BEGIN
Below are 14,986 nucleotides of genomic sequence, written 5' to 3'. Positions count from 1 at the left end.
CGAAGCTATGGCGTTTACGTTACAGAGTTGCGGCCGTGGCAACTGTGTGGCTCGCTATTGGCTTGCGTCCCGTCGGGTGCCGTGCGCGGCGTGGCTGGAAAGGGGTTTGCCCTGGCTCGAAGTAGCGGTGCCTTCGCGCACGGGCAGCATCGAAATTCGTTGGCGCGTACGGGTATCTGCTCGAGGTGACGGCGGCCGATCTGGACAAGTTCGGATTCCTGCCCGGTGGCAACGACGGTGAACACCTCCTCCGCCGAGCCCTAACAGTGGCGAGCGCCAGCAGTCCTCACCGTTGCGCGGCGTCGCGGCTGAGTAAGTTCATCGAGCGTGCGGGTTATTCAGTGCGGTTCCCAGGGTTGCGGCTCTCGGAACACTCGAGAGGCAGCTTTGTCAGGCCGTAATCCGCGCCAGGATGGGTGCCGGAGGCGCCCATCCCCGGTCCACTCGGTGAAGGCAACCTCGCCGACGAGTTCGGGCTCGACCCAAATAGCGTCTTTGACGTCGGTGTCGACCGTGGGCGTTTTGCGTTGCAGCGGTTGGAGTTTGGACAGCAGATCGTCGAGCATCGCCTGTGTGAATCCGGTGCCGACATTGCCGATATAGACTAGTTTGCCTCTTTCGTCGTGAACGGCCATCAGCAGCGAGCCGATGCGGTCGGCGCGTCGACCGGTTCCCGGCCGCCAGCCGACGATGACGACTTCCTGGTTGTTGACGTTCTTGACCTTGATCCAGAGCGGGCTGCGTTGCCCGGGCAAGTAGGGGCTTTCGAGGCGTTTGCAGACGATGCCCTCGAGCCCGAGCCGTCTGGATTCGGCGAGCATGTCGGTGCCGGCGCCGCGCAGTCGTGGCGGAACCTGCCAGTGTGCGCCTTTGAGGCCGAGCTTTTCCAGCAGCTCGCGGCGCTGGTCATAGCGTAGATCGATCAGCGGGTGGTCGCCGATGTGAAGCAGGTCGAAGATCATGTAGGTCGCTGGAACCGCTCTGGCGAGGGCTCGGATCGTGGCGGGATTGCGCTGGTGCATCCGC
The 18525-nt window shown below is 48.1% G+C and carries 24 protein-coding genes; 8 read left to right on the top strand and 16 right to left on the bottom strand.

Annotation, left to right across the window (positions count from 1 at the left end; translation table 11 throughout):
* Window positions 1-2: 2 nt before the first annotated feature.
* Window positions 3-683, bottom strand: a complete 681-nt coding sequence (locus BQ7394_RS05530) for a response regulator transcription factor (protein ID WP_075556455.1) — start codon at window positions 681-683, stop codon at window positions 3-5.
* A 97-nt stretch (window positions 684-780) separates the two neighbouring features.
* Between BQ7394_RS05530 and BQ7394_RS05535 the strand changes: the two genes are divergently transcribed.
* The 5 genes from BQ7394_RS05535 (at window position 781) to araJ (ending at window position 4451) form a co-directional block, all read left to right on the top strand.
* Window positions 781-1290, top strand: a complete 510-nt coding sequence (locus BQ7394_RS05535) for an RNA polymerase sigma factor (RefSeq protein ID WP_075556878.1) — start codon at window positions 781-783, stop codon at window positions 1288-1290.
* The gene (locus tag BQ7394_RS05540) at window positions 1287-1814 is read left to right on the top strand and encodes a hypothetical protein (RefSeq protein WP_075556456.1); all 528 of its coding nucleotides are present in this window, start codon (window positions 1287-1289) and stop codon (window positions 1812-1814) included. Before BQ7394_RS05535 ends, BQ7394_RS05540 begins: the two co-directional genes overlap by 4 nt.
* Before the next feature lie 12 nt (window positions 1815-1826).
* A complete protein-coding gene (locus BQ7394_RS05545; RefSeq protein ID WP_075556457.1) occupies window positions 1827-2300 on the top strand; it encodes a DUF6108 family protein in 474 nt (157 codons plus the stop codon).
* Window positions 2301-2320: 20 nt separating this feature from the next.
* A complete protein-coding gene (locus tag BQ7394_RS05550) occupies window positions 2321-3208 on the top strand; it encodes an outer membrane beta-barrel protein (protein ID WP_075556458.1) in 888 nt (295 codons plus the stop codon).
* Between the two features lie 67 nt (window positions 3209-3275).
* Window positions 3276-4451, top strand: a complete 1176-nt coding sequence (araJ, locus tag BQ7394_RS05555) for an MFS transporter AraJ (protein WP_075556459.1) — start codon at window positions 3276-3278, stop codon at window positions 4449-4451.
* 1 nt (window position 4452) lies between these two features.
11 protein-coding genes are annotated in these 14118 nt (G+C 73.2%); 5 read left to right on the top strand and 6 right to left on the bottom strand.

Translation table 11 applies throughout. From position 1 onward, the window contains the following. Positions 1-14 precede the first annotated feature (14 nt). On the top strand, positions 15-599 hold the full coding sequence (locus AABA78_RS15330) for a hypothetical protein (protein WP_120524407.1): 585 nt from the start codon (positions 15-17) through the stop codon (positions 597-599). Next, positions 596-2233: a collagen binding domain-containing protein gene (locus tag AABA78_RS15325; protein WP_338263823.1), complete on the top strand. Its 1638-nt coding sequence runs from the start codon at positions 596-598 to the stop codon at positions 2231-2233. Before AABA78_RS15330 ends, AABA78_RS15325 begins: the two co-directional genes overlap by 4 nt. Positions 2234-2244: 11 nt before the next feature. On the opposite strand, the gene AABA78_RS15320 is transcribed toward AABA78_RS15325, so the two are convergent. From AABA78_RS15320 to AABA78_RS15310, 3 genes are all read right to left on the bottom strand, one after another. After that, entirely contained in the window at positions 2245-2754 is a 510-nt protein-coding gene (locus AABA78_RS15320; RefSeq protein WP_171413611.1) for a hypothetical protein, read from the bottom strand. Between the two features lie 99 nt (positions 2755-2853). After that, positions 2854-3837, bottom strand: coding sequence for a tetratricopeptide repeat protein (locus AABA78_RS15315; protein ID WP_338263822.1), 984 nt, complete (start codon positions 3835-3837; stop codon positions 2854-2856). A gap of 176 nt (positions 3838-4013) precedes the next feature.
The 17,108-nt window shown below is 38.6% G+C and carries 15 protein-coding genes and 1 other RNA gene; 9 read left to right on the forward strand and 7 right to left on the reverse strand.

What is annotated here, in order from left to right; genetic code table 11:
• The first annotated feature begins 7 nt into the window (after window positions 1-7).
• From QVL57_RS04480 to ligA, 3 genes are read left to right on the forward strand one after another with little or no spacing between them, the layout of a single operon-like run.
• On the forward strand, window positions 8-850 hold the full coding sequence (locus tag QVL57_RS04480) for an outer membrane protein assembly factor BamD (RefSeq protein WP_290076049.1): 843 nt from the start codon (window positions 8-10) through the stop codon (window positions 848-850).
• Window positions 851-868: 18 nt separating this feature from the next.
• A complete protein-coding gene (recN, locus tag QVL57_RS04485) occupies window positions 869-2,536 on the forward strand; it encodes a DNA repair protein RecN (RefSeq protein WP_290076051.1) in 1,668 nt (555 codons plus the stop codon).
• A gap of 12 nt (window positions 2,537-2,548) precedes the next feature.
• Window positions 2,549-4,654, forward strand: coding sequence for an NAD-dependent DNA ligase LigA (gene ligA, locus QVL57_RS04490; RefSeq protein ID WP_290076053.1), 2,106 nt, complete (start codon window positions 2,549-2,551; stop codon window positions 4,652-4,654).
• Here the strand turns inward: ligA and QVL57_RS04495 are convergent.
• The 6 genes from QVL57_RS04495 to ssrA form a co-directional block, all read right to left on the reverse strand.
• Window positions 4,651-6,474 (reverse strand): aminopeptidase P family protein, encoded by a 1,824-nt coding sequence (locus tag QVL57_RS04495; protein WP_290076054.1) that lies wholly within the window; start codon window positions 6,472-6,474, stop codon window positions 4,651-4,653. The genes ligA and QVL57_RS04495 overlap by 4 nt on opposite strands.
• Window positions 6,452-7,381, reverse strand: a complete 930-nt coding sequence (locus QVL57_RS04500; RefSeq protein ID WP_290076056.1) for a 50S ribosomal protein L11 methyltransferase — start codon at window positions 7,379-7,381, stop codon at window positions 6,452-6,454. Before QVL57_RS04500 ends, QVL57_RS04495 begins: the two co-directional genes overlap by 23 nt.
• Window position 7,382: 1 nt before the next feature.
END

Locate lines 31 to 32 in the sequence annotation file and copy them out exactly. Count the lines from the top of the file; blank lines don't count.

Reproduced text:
• The 6 genes from QVL57_RS04495 to ssrA form a co-directional block, all read right to left on the reverse strand.
• Window positions 4,651-6,474 (reverse strand): aminopeptidase P family protein, encoded by a 1,824-nt coding sequence (locus tag QVL57_RS04495; protein WP_290076054.1) that lies wholly within the window; start codon window positions 6,472-6,474, stop codon window positions 4,651-4,653. The genes ligA and QVL57_RS04495 overlap by 4 nt on opposite strands.